11 January 2019

Sol 2288-2290: Drilling activity completed, almost.

Posted by Ryan Anderson

Image taken by the Front Hazcam: Left A (FHAZ_LEFT_A) onboard NASA’s Mars rover Curiosity on Sol 2286. The drill hole is the dark feature on the largest light toned area on the large block slightly to the left of center of the image.

We will soon be leaving the Rock Hall area, thus this one last look at the drill site from a hazard camera perspective. Seeing those holes always is special, even for #19!

In today’s planning, we will dump the remaining rock powder from the drill and investigate it with all instruments, starting with APXS, which will perform a two-step raster. Sol 2288 contains a range of ENV investigations, dedicating the morning science block on sol 2288 to a passive sky observation and a Mastcam tau to see how the dust loading in the atmosphere is changing. The science block of sol 2289 is dedicated to spectral analysis of the dump pile with ChemCam passive and Mastcam multispectral investigations.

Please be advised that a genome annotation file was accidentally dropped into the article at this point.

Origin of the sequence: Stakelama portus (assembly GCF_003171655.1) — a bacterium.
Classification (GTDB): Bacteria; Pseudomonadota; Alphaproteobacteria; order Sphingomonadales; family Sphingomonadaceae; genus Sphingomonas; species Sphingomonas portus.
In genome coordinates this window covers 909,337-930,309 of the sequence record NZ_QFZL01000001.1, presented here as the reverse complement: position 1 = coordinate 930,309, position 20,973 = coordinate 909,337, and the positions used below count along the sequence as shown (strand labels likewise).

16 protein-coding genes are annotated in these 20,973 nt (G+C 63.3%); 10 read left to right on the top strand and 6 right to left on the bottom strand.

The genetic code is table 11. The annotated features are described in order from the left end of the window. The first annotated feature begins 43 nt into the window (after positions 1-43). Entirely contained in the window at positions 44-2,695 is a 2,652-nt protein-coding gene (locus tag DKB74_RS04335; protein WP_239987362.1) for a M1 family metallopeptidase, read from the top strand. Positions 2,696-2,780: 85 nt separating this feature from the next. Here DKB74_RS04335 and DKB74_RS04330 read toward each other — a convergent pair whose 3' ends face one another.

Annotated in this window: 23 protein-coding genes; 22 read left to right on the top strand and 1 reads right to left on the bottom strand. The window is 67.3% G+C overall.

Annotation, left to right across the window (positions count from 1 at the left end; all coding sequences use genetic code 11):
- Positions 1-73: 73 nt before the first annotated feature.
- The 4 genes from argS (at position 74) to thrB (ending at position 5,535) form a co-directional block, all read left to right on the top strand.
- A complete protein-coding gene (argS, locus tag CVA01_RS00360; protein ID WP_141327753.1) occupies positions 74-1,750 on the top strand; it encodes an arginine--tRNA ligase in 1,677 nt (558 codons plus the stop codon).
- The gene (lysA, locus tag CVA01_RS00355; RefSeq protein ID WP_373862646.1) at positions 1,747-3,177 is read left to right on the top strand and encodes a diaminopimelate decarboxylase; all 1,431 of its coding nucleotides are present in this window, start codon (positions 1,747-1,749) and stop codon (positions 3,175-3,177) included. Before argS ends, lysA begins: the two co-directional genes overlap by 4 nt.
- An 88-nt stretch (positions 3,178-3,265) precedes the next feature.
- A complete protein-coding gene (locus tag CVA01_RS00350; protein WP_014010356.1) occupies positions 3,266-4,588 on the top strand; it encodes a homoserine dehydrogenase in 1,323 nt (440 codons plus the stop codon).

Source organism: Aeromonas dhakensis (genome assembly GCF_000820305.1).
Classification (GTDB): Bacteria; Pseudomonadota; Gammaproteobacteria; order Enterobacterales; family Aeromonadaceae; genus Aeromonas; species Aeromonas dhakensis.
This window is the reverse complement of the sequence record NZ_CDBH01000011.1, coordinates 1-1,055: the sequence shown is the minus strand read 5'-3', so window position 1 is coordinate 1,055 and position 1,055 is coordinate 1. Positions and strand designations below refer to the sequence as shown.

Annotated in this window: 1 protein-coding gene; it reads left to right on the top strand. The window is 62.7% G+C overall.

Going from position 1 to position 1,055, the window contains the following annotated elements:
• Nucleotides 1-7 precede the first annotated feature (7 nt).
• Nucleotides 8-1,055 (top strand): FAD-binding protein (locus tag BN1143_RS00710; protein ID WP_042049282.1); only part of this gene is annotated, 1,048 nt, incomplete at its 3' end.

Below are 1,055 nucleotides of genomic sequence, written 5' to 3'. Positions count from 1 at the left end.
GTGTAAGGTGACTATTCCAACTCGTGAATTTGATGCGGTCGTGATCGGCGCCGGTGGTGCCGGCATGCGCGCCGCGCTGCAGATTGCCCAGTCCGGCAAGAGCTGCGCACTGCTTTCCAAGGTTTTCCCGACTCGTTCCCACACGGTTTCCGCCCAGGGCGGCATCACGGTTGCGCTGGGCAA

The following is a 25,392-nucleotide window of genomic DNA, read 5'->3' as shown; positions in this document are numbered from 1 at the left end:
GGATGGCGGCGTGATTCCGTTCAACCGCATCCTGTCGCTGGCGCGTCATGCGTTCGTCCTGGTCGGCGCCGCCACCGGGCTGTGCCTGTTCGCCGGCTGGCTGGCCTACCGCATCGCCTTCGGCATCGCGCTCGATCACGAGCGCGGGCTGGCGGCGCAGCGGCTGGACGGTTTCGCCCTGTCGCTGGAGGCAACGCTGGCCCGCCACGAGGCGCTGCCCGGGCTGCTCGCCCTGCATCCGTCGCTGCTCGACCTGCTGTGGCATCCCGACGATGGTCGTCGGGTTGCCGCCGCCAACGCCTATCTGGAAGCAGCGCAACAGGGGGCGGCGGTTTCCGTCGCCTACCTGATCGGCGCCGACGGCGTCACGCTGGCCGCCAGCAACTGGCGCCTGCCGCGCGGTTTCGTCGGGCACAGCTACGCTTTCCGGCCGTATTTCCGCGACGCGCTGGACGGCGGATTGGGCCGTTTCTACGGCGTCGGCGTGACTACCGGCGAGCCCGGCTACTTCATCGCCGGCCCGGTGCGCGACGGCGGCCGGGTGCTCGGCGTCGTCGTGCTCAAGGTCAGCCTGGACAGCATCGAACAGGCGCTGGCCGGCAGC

ChemCam is holding off on its active LIBS observations of the dump pile until we know that APXS and the spectral analysis completed successfully, thus there are two bedrock observations in the sol 2290 plan, the targets are Dufftown and Lairg. Both will be investigated with 10-point rasters to further capture the bedrock variability we have been seeing. Monday’s plan will be the last one at Rock Hall before we start our descent of the ridge and into the clay unit. I am excited to explore the new terrain, and so is the entire team!

Written by Susanne Schwenzer, Planetary Geologist at The Open University